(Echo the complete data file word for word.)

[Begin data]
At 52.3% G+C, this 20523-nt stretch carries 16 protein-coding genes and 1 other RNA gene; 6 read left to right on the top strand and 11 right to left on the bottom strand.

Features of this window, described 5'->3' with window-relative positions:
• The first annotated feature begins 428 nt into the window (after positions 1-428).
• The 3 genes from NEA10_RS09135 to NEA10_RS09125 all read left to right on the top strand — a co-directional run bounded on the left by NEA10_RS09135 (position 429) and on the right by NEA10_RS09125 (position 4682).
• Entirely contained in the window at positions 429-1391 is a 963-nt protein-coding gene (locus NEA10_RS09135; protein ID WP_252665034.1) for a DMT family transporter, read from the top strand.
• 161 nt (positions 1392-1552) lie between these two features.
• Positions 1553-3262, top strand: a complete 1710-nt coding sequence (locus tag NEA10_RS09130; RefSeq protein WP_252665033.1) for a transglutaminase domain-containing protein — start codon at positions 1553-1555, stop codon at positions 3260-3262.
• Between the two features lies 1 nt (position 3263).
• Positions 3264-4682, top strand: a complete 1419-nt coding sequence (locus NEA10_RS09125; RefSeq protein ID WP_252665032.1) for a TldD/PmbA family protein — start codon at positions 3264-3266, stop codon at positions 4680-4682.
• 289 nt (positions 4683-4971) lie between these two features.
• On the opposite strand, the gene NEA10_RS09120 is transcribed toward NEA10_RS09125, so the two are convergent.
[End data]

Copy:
At 52.3% G+C, this 20523-nt stretch carries 16 protein-coding genes and 1 other RNA gene; 6 read left to right on the top strand and 11 right to left on the bottom strand.

Features of this window, described 5'->3' with window-relative positions:
• The first annotated feature begins 428 nt into the window (after positions 1-428).
• The 3 genes from NEA10_RS09135 to NEA10_RS09125 all read left to right on the top strand — a co-directional run bounded on the left by NEA10_RS09135 (position 429) and on the right by NEA10_RS09125 (position 4682).
• Entirely contained in the window at positions 429-1391 is a 963-nt protein-coding gene (locus NEA10_RS09135; protein ID WP_252665034.1) for a DMT family transporter, read from the top strand.
• 161 nt (positions 1392-1552) lie between these two features.
• Positions 1553-3262, top strand: a complete 1710-nt coding sequence (locus tag NEA10_RS09130; RefSeq protein WP_252665033.1) for a transglutaminase domain-containing protein — start codon at positions 1553-1555, stop codon at positions 3260-3262.
• Between the two features lies 1 nt (position 3263).
• Positions 3264-4682, top strand: a complete 1419-nt coding sequence (locus NEA10_RS09125; RefSeq protein ID WP_252665032.1) for a TldD/PmbA family protein — start codon at positions 3264-3266, stop codon at positions 4680-4682.
• 289 nt (positions 4683-4971) lie between these two features.
• On the opposite strand, the gene NEA10_RS09120 is transcribed toward NEA10_RS09125, so the two are convergent.